MEXICO CITY - The Guatemalan human smuggler didn’t hear Vice President Kamala Harris tell migrants they aren’t welcome in the U.S during her visit to his country. He was too busy ferrying a group of six Hondurans from Guatemala City to the Mexican border, en route to the U.S.
A taxi driver in an industrial Guatemala city bordering Mexico also missed Harris’ speech. But his takeaway from commentators on the radio was that she had refused to say whether the U.S. would grant special legal protections to Guatemalans who fled their homes following devastating back-to-back hurricanes last year.
Harris’ stern message that Guatemalan migrants aren’t welcome in the U.S. received widespread coverage in American media outlets. But her plea fell on deaf ears or was dismissed by the very people it was aimed at: Central Americans thinking about migrating to the U.S.
“People are going to continue migrating to the U.S.,” said Nery Vasquez, a taxi driver in the department of San Marcos, who dismissed the suggestion that Harris’ comments could change migration flows as nothing short of ludicrous.
Harris’ trip to Guatemala and Mexico this week was her first as vice president, and something of a political gamble. She is seeking to address one of the U.S.’s most vexing and polarizing issues: Stemming migration to the U.S. border and improving conditions in Central American countries, which are plagued by widespread immunity, corruption, and heart-stopping poverty and violence.
So far, the trip hasn’t won her much praise.
In the U.S., immigrant-rights groups and progressive Democrats lambasted Harris for suggesting the U.S. isn’t open to migrants or asylum seekers. “I want to be clear to folks in the region who are thinking about making that dangerous trek to the United States-Mexico border: Do not come. Do not come,” Harris said on Monday in Guatemala City, steps away from Guatemalan President, Alejandro Giammattei.
"First, seeking asylum at any US border is a 100% legal method of arrival," retorted Democratic Congresswoman Alexandria Ocasio-Cortez Ocasio-Cortez on Twitter. "Second, the US spent decades contributing to regime change and destabilization in Latin America. We can't help set someone's house on fire and then blame them for fleeing.”
“We are disappointed by her statements telling people from the region, ‘Do not come,’” Oscar Chacón, executive director of Alianza Americas, a network of migrant-led organizations, said in a statement. “This is a message that will hardly address the factors that are behind why people are fleeing Central American countries and Mexico.”
Addressing root causes of migration was the main purpose of Harris’ trip, and her meeting with Mexican President Andrés Manuel López Obrador concluded on Tuesday with an announcement that the U.S. will invest $130 million over three years to help Mexico implement labor legislation and support protections for Mexican workers. They also signed a memorandum of understanding to work together to address the root causes of migration in Central America.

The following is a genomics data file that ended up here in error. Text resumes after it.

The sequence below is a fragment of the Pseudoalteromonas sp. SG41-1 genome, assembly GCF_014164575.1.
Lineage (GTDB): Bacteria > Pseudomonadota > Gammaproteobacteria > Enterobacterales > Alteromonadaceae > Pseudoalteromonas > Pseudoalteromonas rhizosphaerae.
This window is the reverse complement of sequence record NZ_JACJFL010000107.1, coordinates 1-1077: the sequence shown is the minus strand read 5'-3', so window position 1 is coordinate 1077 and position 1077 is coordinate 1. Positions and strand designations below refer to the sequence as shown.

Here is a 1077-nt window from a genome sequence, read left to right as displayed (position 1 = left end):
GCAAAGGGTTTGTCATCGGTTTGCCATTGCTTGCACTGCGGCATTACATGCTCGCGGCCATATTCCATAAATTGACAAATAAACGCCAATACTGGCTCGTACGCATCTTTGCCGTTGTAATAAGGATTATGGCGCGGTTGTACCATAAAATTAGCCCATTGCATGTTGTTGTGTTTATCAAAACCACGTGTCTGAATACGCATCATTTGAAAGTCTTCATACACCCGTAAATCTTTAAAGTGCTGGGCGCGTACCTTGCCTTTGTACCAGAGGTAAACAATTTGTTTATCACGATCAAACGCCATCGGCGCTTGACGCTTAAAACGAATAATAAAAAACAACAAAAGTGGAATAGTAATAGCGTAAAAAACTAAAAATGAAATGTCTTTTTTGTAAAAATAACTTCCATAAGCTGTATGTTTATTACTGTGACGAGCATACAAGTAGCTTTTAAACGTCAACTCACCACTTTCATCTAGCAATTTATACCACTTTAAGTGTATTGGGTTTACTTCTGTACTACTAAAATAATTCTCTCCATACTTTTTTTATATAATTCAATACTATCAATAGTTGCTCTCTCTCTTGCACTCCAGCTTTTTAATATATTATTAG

In Guatemala, Harris announced that a U.S. task force would work with local prosecutors to combat corruption in the region. Guatemala, El Salvador and Honduras are among the most corrupt countries in the world, according to the Transparency International’s annual Corruption Perceptions Index.
Still, it’s an idealistic — and perhaps naive — goal considering Guatemalan officials dissolved its much-hailed anti-corruption commission in 2019 after it went after too many high-level officials. Salvadoran President Nayib Bukele dissolved an international-led anti-corruption group over the weekend — just days before Harris’ announcement.
The vice president's promise to combat corruption was well received among Guatemalans, but many felt betrayed by her hardline stance against migrants.
“We were happy at first that she was coming, but after her speech everything changed,” said Freddy Contreras, a taxi driver in Guatemala City. “We thought she was going to talk about helping our country. About malnutrition. About poverty. Not that she wanted people to stop migrating.”
While Central American families and unaccompanied children have driven migration waves in recent years, single Mexican adults seeking work in the U.S. account for the largest number of apprehensions this year. More than 178,000 migrants were stopped at the U.S southwest border in April, the highest monthly number in 21 years. The number of unaccompanied minors fell by 12 percent, according to U.S. Customs and Border Protection.
Those trends may soon change.
The Guatemalan smuggler, who operates one leg of a multinational smuggling network, told VICE World News that the number of single male adults seeking to travel to the U.S. has fallen in recent weeks because the summer weather makes the desert too hot to try and cross.
“Right now, the only people traveling are those who want to turn themselves over to immigration,” he said.
These days, most of his clients are women and teenagers traveling without their parents. “If a father goes with his son, they aren’t going to give him asylum, but if a child goes alone he will win his case because he is traveling alone,” said the smuggler.
That’s not true — minors traveling alone are not guaranteed to win their asylum case. But what is accurate is that unaccompanied minors who reach the U.S. border are allowed in, and are sent to shelters before being reunified with family members. That message has reverberated among migrant families and fueled the surge in unaccompanied children arriving at the U.S. border
As the smuggler talked, the call got cut off.
“Sorry,” the smuggler said, after dialing back. “I just got a call from someone looking to book a trip.”